Thus, paragraph 1 of § 112 requires a written description of the invention as a requirement separate and distinct from the enablement requirement.  It has long been the case that a patentee “can lawfully claim only what he has invented and described, and if he claims more his patent is void.”  The written description serves a quid pro quo function “in which the public is given ‘meaningful disclosure in exchange for being excluded from practicing the invention for a limited period of time.’

To satisfy the written description requirement, the applicant must convey with reasonable clarity to those skilled in the art that, as of the filing date sought, he or she was in possession of the invention.

Previously, the Federal Circuit has stated that “[a]n adequate written description of a DNA, such as the cDNA of the recombinant plasmids and microorganisms of the claimed invention, requires a precise definition, such as by structure, formula, chemical name, or physical properties, not a mere wish or plan for obtaining the claimed chemical invention.”  And further  that “[a] description of a genus of cDNAs may be achieved by means of a recitation of a representative number of cDNAs, defined by nucleotide sequence, falling within the scope of the genus or of a recitation of structural features common to the members of the genus, which features constitute a substantial portion of the genus.”

Carnegie argued at the time of the invention, both DNA polymerase I and the polA gene were well known in the art.  Roche argued that the claims of the ’708 patent encompass more than the subject matter described in the specification and thus are invalid.

The Federal Circuit agreed with Roche:

The appealed claims of the ’708 patent are directed to recombinant plasmids that contain a DNA coding sequence that is broadly defined, and only by its function, viz., encoding DNA polymerase I.  Moreover, the generic claims are not limited to a single bacterial species, but broadly encompass coding sequences originating from any bacterial species.  Similarly, the appealed claims of the ’745 patent are broadly directed to recombinant plasmids that contain a DNA coding sequence, again, only defined by function, viz., encoding an enzyme with either DNA polymerase or nick-translation activity.  Those claims are also not limited to a single bacterial species, but cover all bacterial species.

The Guidelines for Examination of Patent Applications under the 35 U.S.C. § 112, ¶ 1, state:

The written description requirement for a claimed genus may be satisfied through sufficient description of a representative number of species . . . by disclosure of relevant, identifying characteristics, i.e., structure or other physical and/or chemical properties, by functional characteristics coupled with a known or disclosed correlation between function and structure, or by a combination of such identifying characteristics, sufficient to show the applicant was in possession of the claimed genus.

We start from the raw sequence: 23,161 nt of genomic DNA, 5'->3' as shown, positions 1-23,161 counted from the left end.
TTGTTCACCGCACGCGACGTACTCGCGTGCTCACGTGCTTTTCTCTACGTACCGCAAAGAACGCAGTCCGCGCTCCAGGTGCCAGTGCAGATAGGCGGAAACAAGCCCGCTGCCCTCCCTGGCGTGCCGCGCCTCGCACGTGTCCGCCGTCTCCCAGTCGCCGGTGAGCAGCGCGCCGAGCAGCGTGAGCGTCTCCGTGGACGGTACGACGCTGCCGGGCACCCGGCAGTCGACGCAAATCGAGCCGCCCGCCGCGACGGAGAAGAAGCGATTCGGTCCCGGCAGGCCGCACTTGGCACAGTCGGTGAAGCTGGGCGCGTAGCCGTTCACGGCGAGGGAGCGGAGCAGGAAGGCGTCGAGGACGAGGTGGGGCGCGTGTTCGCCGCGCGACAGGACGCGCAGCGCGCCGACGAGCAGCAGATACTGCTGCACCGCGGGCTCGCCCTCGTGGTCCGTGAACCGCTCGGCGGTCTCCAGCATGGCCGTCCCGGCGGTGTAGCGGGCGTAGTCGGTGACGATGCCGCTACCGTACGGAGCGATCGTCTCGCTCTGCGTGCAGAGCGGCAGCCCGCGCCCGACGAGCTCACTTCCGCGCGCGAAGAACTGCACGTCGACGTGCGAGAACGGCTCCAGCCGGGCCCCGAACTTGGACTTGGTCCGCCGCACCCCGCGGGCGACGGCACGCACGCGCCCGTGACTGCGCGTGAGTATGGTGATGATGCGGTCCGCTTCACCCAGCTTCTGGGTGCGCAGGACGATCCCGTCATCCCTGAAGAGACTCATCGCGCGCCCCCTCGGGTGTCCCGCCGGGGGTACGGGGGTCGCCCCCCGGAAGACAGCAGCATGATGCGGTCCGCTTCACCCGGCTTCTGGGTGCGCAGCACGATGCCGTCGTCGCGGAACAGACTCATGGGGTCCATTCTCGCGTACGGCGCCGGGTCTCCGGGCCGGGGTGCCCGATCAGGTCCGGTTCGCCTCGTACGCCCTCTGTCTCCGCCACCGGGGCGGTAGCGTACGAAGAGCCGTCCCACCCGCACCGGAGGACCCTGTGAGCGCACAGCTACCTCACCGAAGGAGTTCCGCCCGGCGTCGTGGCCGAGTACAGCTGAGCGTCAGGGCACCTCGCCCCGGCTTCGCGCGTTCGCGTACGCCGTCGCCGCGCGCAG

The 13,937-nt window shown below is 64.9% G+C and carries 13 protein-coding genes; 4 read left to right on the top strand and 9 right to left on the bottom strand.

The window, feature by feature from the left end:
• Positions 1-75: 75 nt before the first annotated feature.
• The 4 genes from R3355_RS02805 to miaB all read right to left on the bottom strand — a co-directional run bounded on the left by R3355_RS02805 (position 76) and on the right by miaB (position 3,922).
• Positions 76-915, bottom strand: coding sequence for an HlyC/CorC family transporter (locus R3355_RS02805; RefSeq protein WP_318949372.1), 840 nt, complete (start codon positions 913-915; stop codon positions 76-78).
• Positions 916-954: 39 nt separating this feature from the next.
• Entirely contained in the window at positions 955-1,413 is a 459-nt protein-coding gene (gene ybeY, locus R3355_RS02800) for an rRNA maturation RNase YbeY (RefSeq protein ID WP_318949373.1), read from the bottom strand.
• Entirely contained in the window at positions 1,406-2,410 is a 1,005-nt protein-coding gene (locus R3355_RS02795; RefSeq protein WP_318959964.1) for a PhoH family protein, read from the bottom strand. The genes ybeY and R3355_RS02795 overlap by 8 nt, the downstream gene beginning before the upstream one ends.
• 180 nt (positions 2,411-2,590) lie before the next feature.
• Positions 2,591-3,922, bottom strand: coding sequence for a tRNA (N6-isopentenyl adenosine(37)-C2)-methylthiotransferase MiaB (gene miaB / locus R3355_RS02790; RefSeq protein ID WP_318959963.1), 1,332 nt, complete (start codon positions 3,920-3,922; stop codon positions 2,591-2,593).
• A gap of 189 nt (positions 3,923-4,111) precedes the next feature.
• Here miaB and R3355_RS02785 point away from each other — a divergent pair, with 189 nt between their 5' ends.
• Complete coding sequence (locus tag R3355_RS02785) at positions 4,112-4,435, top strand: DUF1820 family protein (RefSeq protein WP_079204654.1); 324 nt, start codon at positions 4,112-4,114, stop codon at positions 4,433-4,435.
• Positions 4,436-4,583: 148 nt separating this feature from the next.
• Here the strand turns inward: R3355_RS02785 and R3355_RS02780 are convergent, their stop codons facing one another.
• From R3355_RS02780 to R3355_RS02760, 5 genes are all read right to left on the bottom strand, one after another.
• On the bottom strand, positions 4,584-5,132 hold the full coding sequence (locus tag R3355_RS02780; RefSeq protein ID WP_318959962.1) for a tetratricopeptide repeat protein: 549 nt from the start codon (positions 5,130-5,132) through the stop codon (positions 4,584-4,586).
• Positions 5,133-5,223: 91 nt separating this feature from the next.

A “representative number of species” means that the species which are adequately described are representative of the entire genus.  Thus, when there is substantial variation within the genus, one must describe a sufficient variety of species to reflect the variation within the genus.

* * *

Satisfactory disclosure of a “representative number” depends on whether one of skill in the art would recognize that the applicant was in possession of the necessary common attributes or features of the elements possessed by the members of the genus in view of the species disclosed.  For inventions in an unpredictable art, adequate written description of a genus which embraces widely variant species cannot be achieved by disclosing only one species within the genus.

Driving a proverbial stake through the tiny hearts of Carnegie’s E. coli, the court held:

[A]lthough the written descriptions of the patents emphasize that the recombinant plasmids must be carefully constructed in order to overcome the lethality problem, particularly with regard to the promoter, the patents fail to disclose the nucleotide sequence or other descriptive features for a polA gene (including the promoter sequence) from any bacterial source other than E. coli.

We agree with the district court that the narrow disclosure of the E. coli polA gene is not representative of and fails to adequately support the entire claimed genus under Eli Lilly.  To satisfy the written description requirement in the case of a chemical or biotechnological genus, more than a statement of the genus is normally required.  One must show that one has possession, as described in the application, of sufficient species to show that he or she invented and disclosed the totality of the genus.  In light of the specifications’ disclosure concerning the careful construction of the claimed recombinant plasmids, such that the natural promoter of the polA gene is severely damaged or eliminated, and given the record evidence that the polA gene varied among the numerous bacterial species, as well as the absence of any polA gene sequence for any bacteria other than E. coli, we conclude that that requirement was not met here.

  Print This Post Print This Post  

Comments are closed.